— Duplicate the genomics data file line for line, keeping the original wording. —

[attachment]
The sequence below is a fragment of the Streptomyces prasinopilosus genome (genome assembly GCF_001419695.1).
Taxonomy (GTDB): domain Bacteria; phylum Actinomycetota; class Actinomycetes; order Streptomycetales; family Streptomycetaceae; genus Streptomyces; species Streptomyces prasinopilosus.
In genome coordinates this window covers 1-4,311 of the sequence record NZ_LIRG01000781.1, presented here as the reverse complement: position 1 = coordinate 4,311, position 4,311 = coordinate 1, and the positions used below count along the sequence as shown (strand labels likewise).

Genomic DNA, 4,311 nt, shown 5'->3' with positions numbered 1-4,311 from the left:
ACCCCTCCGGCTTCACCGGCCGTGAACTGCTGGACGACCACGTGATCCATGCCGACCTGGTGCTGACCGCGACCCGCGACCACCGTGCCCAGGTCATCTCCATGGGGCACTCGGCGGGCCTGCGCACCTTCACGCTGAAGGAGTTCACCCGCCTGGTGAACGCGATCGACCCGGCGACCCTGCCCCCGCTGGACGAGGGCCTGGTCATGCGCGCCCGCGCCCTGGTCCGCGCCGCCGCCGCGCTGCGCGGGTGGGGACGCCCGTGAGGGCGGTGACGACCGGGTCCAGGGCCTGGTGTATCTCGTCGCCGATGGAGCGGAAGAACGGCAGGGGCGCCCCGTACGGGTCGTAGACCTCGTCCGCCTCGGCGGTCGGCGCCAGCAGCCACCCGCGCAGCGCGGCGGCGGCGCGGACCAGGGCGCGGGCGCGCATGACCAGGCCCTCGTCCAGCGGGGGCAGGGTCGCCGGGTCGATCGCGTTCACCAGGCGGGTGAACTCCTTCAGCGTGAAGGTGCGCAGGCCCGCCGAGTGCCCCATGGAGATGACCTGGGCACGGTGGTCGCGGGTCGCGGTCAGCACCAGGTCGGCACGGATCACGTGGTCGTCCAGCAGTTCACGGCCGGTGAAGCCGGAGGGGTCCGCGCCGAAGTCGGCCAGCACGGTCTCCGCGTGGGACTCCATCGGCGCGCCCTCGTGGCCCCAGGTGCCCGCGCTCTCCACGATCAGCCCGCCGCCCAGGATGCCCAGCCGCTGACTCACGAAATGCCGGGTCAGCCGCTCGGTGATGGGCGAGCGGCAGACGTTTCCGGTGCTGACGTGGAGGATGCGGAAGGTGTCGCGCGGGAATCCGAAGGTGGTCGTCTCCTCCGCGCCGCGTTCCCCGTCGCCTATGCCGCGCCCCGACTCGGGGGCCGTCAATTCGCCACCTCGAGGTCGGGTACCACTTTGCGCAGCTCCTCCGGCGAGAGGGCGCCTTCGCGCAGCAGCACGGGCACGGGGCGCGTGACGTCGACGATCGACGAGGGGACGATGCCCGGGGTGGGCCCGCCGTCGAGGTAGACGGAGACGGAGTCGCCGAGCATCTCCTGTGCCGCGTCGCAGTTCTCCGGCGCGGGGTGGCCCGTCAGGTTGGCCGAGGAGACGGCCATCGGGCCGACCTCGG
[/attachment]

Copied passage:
The sequence below is a fragment of the Streptomyces prasinopilosus genome (genome assembly GCF_001419695.1).
Taxonomy (GTDB): domain Bacteria; phylum Actinomycetota; class Actinomycetes; order Streptomycetales; family Streptomycetaceae; genus Streptomyces; species Streptomyces prasinopilosus.
In genome coordinates this window covers 1-4,311 of the sequence record NZ_LIRG01000781.1, presented here as the reverse complement: position 1 = coordinate 4,311, position 4,311 = coordinate 1, and the positions used below count along the sequence as shown (strand labels likewise).

Genomic DNA, 4,311 nt, shown 5'->3' with positions numbered 1-4,311 from the left:
ACCCCTCCGGCTTCACCGGCCGTGAACTGCTGGACGACCACGTGATCCATGCCGACCTGGTGCTGACCGCGACCCGCGACCACCGTGCCCAGGTCATCTCCATGGGGCACTCGGCGGGCCTGCGCACCTTCACGCTGAAGGAGTTCACCCGCCTGGTGAACGCGATCGACCCGGCGACCCTGCCCCCGCTGGACGAGGGCCTGGTCATGCGCGCCCGCGCCCTGGTCCGCGCCGCCGCCGCGCTGCGCGGGTGGGGACGCCCGTGAGGGCGGTGACGACCGGGTCCAGGGCCTGGTGTATCTCGTCGCCGATGGAGCGGAAGAACGGCAGGGGCGCCCCGTACGGGTCGTAGACCTCGTCCGCCTCGGCGGTCGGCGCCAGCAGCCACCCGCGCAGCGCGGCGGCGGCGCGGACCAGGGCGCGGGCGCGCATGACCAGGCCCTCGTCCAGCGGGGGCAGGGTCGCCGGGTCGATCGCGTTCACCAGGCGGGTGAACTCCTTCAGCGTGAAGGTGCGCAGGCCCGCCGAGTGCCCCATGGAGATGACCTGGGCACGGTGGTCGCGGGTCGCGGTCAGCACCAGGTCGGCACGGATCACGTGGTCGTCCAGCAGTTCACGGCCGGTGAAGCCGGAGGGGTCCGCGCCGAAGTCGGCCAGCACGGTCTCCGCGTGGGACTCCATCGGCGCGCCCTCGTGGCCCCAGGTGCCCGCGCTCTCCACGATCAGCCCGCCGCCCAGGATGCCCAGCCGCTGACTCACGAAATGCCGGGTCAGCCGCTCGGTGATGGGCGAGCGGCAGACGTTTCCGGTGCTGACGTGGAGGATGCGGAAGGTGTCGCGCGGGAATCCGAAGGTGGTCGTCTCCTCCGCGCCGCGTTCCCCGTCGCCTATGCCGCGCCCCGACTCGGGGGCCGTCAATTCGCCACCTCGAGGTCGGGTACCACTTTGCGCAGCTCCTCCGGCGAGAGGGCGCCTTCGCGCAGCAGCACGGGCACGGGGCGCGTGACGTCGACGATCGACGAGGGGACGATGCCCGGGGTGGGCCCGCCGTCGAGGTAGACGGAGACGGAGTCGCCGAGCATCTCCTGTGCCGCGTCGCAGTTCTCCGGCGCGGGGTGGCCCGTCAGGTTGGCCGAGGAGACGGCCATCGGGCCGACCTCGG